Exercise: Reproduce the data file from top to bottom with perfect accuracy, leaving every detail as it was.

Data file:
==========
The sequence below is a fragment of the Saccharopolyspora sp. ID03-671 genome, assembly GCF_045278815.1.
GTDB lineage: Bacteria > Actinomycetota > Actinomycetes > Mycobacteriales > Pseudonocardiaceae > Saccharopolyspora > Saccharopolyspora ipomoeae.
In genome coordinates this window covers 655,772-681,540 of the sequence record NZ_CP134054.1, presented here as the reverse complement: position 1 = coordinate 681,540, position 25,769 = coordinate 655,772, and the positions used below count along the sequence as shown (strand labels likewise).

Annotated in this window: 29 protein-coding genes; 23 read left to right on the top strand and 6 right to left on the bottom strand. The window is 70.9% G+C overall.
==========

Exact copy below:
The sequence below is a fragment of the Saccharopolyspora sp. ID03-671 genome, assembly GCF_045278815.1.
GTDB lineage: Bacteria > Actinomycetota > Actinomycetes > Mycobacteriales > Pseudonocardiaceae > Saccharopolyspora > Saccharopolyspora ipomoeae.
In genome coordinates this window covers 655,772-681,540 of the sequence record NZ_CP134054.1, presented here as the reverse complement: position 1 = coordinate 681,540, position 25,769 = coordinate 655,772, and the positions used below count along the sequence as shown (strand labels likewise).

Annotated in this window: 29 protein-coding genes; 23 read left to right on the top strand and 6 right to left on the bottom strand. The window is 70.9% G+C overall.